Wichita State professor hopes to understand how cancer cells spread and become fatal

Published on November 30, 2012 at 4:17 AM · No Comments

Through her research at Wichita State University, assistant chemistry professor Moriah Beck hopes to understand how cancer cells spread and become fatal.

Her research involves the analysis of a critical protein called palladin, which is produced in large amounts in highly mobile cells. The question: How does palladin stimulate cancer cells to spread?

"Ultimately we hope to translate this knowledge into new strategies for detecting and eliminating cells that are undergoing the transition to metastasis before they have the opportunity to migrate throughout the body and eventually cause death," Beck said.

Beck isn't doing this vital research alone. Her team includes WSU graduate students Ritu Gurung, Joe Brungardt and Ravi Vattepu; and undergraduate students Ty Dille, Erik Wong, Chamitha Weeraman, Nicholas Wasinger and Crystal Ratcliff-Amarasekara.

Scientists from Kansas State University, University of Kansas, University of Virginia, Washington University and University of North Carolina-Chapel Hill are also collaborating with Beck's team.

Beck, who came to Wichita State last year from UNC-Chapel Hill, was awarded two grants for her research in 2011.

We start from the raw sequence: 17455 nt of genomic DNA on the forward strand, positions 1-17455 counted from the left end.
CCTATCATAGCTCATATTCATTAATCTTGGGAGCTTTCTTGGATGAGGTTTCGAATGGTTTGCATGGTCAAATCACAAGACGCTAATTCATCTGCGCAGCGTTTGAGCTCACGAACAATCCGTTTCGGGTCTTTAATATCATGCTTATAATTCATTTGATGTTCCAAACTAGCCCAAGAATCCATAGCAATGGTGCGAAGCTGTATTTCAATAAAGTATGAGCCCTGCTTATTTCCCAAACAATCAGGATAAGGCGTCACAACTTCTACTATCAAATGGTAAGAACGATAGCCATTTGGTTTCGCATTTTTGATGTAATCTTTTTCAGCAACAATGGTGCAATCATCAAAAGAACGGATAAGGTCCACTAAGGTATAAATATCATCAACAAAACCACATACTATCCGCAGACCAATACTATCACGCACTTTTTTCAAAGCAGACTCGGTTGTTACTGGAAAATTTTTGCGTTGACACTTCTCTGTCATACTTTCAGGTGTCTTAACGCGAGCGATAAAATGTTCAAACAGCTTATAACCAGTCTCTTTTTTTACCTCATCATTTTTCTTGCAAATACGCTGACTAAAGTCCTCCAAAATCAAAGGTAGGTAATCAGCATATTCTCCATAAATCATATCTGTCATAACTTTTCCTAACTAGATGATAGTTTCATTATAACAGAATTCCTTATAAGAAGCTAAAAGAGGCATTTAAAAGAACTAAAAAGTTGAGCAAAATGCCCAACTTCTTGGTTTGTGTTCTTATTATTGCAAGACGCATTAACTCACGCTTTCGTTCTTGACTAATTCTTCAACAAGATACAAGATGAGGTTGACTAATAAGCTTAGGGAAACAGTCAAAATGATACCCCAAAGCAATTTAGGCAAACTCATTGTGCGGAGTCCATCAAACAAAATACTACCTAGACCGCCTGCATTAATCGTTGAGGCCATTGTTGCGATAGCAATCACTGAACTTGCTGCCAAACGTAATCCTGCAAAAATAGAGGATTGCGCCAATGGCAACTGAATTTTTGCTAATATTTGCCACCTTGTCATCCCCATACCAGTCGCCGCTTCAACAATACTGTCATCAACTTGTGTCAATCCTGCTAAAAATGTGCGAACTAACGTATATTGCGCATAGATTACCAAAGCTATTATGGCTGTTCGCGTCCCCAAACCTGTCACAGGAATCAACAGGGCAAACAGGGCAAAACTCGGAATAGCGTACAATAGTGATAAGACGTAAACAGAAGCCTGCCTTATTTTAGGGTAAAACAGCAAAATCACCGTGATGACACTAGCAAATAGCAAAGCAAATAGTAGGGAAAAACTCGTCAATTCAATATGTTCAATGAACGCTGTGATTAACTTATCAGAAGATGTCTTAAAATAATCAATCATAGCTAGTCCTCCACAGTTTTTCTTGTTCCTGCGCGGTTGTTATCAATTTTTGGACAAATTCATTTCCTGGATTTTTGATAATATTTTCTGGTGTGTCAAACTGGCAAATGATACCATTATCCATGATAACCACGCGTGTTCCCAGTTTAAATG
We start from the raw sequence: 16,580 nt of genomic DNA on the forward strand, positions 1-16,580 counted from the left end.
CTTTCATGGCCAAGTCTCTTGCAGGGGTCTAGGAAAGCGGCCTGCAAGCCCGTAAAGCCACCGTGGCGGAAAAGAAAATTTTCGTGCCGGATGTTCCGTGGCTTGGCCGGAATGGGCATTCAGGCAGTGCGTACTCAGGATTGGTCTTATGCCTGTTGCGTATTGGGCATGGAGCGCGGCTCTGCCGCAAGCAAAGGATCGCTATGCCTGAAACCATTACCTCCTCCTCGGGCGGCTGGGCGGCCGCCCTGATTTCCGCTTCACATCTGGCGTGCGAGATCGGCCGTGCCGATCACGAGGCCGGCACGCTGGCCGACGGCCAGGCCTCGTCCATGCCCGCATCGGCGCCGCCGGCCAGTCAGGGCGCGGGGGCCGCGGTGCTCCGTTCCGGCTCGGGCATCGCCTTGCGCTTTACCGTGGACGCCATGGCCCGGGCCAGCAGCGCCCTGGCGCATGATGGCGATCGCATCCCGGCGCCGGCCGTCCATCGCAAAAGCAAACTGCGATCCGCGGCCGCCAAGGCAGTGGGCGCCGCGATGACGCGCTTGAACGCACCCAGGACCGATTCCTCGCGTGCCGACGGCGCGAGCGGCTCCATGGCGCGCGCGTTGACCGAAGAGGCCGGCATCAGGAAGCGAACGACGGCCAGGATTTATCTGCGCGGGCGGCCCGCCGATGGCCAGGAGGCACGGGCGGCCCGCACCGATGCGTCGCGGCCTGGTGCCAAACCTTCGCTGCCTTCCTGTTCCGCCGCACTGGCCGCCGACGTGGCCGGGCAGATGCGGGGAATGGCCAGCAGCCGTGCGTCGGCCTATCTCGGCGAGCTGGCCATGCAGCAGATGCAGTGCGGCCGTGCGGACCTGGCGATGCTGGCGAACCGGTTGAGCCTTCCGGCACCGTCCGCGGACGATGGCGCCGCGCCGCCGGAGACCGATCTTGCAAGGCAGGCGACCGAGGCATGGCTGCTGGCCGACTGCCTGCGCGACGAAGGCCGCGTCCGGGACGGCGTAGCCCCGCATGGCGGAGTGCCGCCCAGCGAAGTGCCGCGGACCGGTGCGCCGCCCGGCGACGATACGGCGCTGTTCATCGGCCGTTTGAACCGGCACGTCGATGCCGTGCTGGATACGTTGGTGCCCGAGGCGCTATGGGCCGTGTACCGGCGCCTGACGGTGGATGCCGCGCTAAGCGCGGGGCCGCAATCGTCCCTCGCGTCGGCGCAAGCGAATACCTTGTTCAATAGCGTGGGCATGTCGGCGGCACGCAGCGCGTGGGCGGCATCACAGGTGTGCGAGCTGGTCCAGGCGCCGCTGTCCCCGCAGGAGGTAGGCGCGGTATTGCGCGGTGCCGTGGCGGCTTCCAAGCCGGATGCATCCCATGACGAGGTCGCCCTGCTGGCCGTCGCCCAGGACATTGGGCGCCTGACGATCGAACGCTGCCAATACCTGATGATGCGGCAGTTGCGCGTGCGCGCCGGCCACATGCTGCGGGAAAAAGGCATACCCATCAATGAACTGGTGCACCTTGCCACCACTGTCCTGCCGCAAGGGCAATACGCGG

"As a structural biologist/biochemist, I bring a complementary set of scientific tools to help understand this novel protein's function," she said.

Valuable student experience

Beck began her research on the palladin protein during her post-doctorate at UNC-Chapel Hill, where she collaborated with Carol Otey, who discovered palladin in 2000.

Because the protein is a recent discovery, not much is known about its function in either normal or metastatic cells. But there is a growing body of evidence linking palladin to highly metastatic cancers, Beck said, namely pancreatic and breast.

Cancer metastasis starts with the invasive movement of cells into surrounding tissues, allowing the tumor cells to spread to other organs. This migration is primarily driven by a protein called actin - one of the most abundant proteins in our cells.

"We hope to define how actin is controlled by palladin at the molecular level and how that control is involved in increased cell motility," Beck said. "Establishing the role of palladin will enable us to better appreciate the role of palladin in cancer metastasis."

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